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DIY architecture
April 17, 2012 1:03 PM   Subscribe

What are good resources for seeing sample house plans and construction drawings?

Books would be great, especially less expensive books, but if there are online resources, that would be even better.

Just as one example, I need to give the city a drawing of how our exterior staircase will be built. The builder is giving me details like "4x4 post," but the city wants to see a typical attachment. I need to see how that's usually shown (e.g., is it drawn in perspective, or would something simpler suffice?).

That's just this week's example. Last month it was framing. Next week, who knows, lighting? (We're not changing lighting, so maybe they won't need us to draw that. But if one of the inspectors thinks we moved the lights, they may well ask me to give them something.)

Where could I look at examples to see how best to convey what we're planning to do? I'm always googling whatever it is I'm trying to draw, but are there better options that I'm unaware of? Thank you very much for any suggestions!

Also, I apologize if this is a bit repetitive with my earlier questions. I'm coming to realize I have many questions about plans, and i'm asking the question the way I am now to obviate any further questions here. Thanks again!
posted by slidell to Home & Garden (11 answers total) 4 users marked this as a favorite
 
D.K. Ching's books are the gold standard of accessible illustrated construction techniques. Be aware that this is kind of what architects do, and I know they cost money, but you're paying for their experience and expertise.
posted by Chris4d at 1:33 PM on April 17, 2012


Usually building details are drawn in section, sometimes in plan view. (Not usually perspective.) Generally an architect would do this, but if your city or town doesn't require you to be an architect or engineer to submit drawings, it is going to take a bit more research. I'm not sure what phase of construction or renovation you are at, usually drawings are done and approved by the city before building starts and a contractor is chosen. There are lots of books with construction details (check chapters, etc.) but you can sometimes find specific details from google.
Some contractors provide design / build services so they will do all necessary drawings to get your permit. Sounds like you are trying to do the drawings yourself, so there will be some stuff that you might need extra help from a contractor or someone experienced in building. Good luck!
posted by photoexplorer at 1:34 PM on April 17, 2012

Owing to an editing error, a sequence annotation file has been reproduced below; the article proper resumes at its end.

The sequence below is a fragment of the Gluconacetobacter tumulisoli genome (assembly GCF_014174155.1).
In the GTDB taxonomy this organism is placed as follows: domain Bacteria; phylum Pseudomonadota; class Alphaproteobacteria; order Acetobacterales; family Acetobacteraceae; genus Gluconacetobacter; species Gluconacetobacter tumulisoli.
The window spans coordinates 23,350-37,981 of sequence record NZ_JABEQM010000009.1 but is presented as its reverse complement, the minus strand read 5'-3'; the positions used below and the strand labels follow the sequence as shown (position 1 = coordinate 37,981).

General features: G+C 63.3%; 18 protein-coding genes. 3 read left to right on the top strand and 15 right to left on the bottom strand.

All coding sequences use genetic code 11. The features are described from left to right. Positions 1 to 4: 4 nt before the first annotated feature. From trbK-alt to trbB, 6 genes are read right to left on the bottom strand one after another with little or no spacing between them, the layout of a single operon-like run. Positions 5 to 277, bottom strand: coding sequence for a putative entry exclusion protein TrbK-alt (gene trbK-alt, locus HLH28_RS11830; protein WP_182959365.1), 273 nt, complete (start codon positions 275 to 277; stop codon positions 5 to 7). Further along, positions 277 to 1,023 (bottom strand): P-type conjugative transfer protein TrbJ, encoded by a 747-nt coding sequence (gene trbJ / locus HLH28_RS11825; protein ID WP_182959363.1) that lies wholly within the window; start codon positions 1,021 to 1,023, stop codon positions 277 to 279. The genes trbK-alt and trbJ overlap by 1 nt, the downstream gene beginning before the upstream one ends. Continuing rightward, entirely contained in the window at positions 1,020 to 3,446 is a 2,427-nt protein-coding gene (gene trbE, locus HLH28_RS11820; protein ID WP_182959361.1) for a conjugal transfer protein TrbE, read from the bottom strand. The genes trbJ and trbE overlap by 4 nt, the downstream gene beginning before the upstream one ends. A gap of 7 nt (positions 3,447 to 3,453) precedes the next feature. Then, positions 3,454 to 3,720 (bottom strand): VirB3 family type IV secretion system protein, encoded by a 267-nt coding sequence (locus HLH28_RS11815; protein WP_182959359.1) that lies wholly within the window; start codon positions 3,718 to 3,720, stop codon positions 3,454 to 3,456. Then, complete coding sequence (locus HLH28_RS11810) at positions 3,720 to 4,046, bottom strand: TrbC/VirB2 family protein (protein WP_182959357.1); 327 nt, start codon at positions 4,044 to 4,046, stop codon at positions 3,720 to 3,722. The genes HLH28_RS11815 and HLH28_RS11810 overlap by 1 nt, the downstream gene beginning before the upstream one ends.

Tip for searching google for details:
-use image search, and set it for black and white only, (will get architectural drawings to come up rather than photos)
- search for something like "deck post detail" or similar. I found a few that might be helpful by searching this way
posted by photoexplorer at 1:37 PM on April 17, 2012


Ching is a good resource (check your local library if you don't want to invest in the books) but the Graphic Guide to Frame Construction by Thallon is an excellent guidebook to common residential construction. In flipping through mine, there's even a chapter on Exterior Stairs. Keep in mind, that there aren't many sizes noted -- that's up to you (or your contractor/ structural engineer) to determine. A plan view would show the alignment of the stair, the run of the stair and where the landings are located. A section view (cut through) would show more clearly how the stair is actually constructed. You would draw these to scale (your planning department may have a requirement as to which scale to use) and then call out (make notations) as to which parts are which. Example: 4x4 PT Post, 2x8 Doug Fir Riser, etc.
posted by amanda at 1:45 PM on April 17, 2012


I agree that a plan view and cross section will be what the city wants to see. Knowing my city, they might even ask for an "engineered" drawing.

Please don't take this wrong, I'm trying to be helpful:

If you don't know enough about what type of drawing, how will you know WHAT to draw? The city will want you to build what you submit and the inspector will check to see (or not) that it was done according to the plan. Particularly with stairs there are proportions and construction methods that will be second nature an experienced builder or designer/architect. Even with the best of intentions, you're likely to make some errors. The city may not catch your mistakes. It's important to build stairs correctly. Your builder also won't be happy if you design something he doesn't agree with.